The plan does identify a strong theme of ecological responsibility and makes potential provision for an ecosanctuary. This is timely given recent news stories and announcements of both a proposed marine sanctuary (announced by the government in the past week) and also recent proposals or conceptual discussion of a sanctuary in the southern part of the Port Hills. Such a sanctuary would ultimately be compatible with both our existing sanctuary at Riccarton Bush, and any future one in the area of Travis and the adjoining red zone. Canterbury is a big sanctuary ‘hole’. We need multiple sanctuaries like Auckland and Wellington, and to match every other region in the country, to seed the recovery of our charismatic and endangered wildlife into our cultural landscapes. Such sanctuaries generate a so-called halo effect, ecologically feeding birds out into the wider river corridor and city. Moreover personal encounters also stimulate an increasing identity with our unique species and a motivation to protect and expand their delicate populations.
Once the plan is accepted the real battle for funding from agencies and/or the private sector will begin – to achieve delivery of various parts of the plan. That is assuming the plan gains the minister’s approval and that no challenge (legal or political) to the omission of a out-of-river flat water facility succeeds. At present only relatively small amounts of money (given the size of the red zone area) are set aside in long term planning, and these do not necessarily relate to the creation of a sanctuary. However, there are various initiatives and negotiations underway to establish detailed design and costings, for a fenced sanctuary, and to build the support base. The Travis Wetland legacy will be a significant contribution to this project.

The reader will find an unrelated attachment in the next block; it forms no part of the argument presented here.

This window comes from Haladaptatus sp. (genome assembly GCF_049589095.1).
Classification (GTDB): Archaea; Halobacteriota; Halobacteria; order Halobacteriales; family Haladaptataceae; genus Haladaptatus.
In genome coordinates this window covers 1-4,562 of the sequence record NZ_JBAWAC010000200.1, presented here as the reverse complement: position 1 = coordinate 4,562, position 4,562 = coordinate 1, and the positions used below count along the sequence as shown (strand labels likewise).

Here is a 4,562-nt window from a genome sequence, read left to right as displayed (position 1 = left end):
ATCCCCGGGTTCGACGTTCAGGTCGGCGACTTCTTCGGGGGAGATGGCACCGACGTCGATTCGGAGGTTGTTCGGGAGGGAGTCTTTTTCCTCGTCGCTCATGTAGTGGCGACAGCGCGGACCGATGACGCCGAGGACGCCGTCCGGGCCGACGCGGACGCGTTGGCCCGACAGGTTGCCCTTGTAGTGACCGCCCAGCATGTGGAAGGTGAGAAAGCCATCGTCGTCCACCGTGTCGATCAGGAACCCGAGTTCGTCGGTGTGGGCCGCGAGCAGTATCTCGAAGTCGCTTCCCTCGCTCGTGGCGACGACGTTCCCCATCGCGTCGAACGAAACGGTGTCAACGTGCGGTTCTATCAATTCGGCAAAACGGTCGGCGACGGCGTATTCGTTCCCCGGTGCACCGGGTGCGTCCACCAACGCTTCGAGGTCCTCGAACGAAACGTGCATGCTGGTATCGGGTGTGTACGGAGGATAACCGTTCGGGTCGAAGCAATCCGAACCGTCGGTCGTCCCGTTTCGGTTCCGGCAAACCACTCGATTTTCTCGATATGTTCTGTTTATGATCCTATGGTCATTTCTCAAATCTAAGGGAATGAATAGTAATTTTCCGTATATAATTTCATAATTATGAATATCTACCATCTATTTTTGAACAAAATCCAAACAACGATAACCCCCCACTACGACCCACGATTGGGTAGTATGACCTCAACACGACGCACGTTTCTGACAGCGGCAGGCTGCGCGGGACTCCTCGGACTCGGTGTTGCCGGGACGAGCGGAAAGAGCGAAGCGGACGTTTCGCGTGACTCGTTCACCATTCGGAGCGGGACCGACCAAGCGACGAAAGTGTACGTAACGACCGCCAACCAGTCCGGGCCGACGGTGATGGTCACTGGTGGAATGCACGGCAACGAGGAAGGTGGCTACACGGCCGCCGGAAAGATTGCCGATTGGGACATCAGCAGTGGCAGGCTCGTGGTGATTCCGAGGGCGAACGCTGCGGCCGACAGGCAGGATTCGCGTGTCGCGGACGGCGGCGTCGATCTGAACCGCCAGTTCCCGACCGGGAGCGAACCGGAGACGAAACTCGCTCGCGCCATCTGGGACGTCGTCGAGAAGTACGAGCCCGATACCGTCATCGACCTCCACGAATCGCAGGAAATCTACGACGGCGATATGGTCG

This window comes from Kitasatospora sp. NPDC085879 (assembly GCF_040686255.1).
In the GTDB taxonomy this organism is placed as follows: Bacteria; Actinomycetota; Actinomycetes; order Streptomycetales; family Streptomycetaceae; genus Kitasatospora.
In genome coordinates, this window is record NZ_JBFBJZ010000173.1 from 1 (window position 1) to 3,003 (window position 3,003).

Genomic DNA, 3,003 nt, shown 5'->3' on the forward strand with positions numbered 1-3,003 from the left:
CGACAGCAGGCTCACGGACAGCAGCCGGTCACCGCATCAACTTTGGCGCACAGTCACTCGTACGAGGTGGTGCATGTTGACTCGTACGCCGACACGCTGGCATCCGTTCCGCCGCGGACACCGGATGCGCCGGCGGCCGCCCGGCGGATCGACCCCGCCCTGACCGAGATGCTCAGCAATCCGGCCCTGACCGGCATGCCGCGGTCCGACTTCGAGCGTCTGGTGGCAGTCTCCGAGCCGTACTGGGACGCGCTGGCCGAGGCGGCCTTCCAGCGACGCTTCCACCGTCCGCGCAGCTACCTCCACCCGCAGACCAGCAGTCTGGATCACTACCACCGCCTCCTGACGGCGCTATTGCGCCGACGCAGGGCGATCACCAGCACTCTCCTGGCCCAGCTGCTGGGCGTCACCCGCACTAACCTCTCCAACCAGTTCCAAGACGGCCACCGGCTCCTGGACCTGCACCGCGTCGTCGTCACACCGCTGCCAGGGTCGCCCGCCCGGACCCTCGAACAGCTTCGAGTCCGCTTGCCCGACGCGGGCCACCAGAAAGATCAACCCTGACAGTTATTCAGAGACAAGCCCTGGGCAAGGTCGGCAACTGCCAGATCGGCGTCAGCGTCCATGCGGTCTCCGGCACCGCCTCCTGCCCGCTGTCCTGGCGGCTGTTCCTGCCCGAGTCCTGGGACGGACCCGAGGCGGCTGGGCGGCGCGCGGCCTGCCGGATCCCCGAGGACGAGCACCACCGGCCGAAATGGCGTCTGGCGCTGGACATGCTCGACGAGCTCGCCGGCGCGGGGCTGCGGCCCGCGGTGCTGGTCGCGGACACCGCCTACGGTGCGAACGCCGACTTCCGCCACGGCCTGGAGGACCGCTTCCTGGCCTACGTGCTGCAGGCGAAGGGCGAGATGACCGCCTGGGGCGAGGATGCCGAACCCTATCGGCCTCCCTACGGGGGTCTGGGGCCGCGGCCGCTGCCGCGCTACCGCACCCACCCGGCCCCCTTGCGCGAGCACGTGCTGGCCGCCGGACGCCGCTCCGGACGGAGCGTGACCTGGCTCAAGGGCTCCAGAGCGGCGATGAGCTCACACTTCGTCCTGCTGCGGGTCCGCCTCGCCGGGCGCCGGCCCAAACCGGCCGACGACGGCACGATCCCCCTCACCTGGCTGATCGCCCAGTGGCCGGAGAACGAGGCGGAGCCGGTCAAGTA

Article: Sean Ward
New Entrance Sign on Frosts Rd
Early in May a new entrance sign was installed at the Beach Rd entrance to Travis Wetland. It includes the name Ōruapaeroa, which refers to the village established by Māori adjacent to Travis Wetland about 750 years ago, on the site of the current Queen Elizabeth II Park. The swamp served them as a mahinga kai – a site providing sustenance for body, mind and spirit. Waterfowl and weka gathered at the wetland fed the people and could be traded throughout Canterbury.
Article: Dave Evans, image: Grahame Bell
New Bird Perches in Pond
Also in early May new bird perching logs were dragged into place in the main pond. Rangers Kenny, Hannah and Dave showed great ingenuity in using mussel farm floats salvaged from the coast adjacent to Bottle Lake Forest to move the heavy logs out into the middle of the pond. This will please the water fowl greatly as the logs they have been using for several years have decayed and slowly disappeared below the water’s surface.
Article: Dave Evans, image: John Skilton
New Seat by Pond
At a ceremony on Saturday 11 May a seat by the main pond was dedicated to the memory of long-time Travis volunteer and Trust member Charlie Catt. The seat is on the south-east edge of the pond, adjacent to the walkway and not far from the old stock yards. It provides a delightful place for quiet contemplation of the bird life on the pond and is surrounded by youthful forest giants – a kahikatea, a mataī and a tōtara.
Article: Dave Evans, image: John Rice
Images: Grahame Bell